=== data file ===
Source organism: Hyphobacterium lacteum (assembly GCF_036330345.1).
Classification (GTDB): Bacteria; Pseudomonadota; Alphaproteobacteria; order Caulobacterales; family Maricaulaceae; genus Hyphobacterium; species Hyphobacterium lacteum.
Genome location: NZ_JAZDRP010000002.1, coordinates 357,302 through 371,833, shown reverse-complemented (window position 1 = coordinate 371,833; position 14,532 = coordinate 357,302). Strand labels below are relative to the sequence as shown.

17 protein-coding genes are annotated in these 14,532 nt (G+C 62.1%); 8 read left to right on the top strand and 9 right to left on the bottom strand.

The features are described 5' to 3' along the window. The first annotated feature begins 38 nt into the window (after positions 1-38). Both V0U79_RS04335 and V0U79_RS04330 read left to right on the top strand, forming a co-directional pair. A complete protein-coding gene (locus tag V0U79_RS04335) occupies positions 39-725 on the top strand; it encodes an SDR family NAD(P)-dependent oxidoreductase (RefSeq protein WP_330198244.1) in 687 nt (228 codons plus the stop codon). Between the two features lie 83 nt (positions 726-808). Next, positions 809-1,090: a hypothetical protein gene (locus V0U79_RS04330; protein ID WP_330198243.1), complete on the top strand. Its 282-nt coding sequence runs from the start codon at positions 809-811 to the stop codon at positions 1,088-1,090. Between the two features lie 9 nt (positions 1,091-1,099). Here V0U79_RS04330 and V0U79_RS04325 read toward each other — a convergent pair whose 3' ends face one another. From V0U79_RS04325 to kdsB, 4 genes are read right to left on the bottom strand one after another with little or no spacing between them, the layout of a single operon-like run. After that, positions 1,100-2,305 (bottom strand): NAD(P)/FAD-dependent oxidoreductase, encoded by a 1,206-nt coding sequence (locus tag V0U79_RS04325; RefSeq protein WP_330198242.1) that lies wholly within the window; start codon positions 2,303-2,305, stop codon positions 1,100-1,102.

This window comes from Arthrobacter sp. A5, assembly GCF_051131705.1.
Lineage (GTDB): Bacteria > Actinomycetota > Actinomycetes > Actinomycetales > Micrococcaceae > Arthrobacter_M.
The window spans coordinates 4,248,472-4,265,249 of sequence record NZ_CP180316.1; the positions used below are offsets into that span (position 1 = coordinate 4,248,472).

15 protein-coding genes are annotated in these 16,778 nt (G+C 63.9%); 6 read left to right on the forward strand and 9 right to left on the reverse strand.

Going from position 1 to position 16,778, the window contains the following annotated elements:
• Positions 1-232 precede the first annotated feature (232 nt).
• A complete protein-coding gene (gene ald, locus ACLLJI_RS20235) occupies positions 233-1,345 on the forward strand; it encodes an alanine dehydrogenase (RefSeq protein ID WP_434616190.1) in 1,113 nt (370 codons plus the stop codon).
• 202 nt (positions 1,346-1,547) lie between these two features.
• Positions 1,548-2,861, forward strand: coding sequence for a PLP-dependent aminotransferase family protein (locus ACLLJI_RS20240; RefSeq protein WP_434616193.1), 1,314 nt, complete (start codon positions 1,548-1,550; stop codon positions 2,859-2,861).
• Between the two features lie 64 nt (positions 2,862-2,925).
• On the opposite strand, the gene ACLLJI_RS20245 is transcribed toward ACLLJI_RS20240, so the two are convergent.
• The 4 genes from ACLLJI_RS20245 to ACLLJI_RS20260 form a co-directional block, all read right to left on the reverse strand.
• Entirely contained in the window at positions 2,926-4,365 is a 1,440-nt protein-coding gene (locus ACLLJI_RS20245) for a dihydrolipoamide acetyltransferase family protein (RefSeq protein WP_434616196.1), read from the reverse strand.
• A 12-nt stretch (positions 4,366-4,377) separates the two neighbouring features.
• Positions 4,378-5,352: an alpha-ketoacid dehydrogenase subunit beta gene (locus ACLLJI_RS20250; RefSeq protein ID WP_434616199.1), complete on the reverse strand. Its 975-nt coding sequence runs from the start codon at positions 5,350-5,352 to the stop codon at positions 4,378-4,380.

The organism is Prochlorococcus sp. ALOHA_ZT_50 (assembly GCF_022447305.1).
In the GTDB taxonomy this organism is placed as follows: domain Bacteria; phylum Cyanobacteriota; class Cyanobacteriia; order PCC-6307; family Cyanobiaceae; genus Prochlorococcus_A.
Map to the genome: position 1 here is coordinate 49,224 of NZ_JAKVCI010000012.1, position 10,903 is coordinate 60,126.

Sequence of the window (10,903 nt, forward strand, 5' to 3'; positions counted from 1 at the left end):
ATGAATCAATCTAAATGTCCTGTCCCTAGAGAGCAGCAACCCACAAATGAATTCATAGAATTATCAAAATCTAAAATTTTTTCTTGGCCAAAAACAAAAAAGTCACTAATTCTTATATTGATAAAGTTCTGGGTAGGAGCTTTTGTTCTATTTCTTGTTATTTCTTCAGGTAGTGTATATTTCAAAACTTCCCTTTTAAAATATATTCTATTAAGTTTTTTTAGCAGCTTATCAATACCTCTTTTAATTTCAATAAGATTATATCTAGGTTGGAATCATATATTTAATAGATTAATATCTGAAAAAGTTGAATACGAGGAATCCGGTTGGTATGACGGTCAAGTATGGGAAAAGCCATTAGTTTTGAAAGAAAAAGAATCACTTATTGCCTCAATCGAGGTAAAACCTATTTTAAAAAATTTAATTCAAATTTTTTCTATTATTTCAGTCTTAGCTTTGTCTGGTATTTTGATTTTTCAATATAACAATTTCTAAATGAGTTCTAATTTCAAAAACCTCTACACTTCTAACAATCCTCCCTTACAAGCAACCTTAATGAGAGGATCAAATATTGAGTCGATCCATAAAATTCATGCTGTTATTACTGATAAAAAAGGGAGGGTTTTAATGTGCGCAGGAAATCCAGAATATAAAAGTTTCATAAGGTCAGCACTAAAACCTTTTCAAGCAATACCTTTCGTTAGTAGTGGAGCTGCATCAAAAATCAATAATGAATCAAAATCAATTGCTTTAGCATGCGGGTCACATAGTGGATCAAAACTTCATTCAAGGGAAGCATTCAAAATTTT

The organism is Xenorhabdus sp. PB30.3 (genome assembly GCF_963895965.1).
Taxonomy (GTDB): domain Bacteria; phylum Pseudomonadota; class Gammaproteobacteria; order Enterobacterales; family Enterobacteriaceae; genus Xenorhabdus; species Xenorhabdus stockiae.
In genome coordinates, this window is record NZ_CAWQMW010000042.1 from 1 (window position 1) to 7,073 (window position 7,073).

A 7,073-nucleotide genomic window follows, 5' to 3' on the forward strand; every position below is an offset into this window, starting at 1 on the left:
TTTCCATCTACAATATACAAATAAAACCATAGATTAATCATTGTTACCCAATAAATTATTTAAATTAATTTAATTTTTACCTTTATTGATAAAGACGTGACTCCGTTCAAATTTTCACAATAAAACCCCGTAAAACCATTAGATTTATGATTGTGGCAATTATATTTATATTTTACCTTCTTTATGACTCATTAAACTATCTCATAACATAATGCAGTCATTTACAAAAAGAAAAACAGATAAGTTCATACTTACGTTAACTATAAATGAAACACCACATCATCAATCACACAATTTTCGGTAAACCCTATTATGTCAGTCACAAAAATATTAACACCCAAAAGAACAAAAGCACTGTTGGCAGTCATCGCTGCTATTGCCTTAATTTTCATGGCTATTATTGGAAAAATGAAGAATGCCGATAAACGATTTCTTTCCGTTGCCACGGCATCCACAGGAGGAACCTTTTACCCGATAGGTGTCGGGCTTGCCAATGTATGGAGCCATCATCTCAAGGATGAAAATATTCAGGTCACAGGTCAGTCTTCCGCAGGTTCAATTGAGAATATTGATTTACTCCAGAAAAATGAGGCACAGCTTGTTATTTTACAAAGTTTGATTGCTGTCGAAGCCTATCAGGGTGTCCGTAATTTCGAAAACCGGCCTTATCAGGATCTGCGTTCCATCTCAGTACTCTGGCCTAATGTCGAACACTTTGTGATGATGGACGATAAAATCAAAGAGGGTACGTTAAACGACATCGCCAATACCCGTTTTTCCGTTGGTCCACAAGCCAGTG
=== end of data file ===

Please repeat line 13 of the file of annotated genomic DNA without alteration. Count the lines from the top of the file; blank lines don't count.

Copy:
• 202 nt (positions 1,346-1,547) lie between these two features.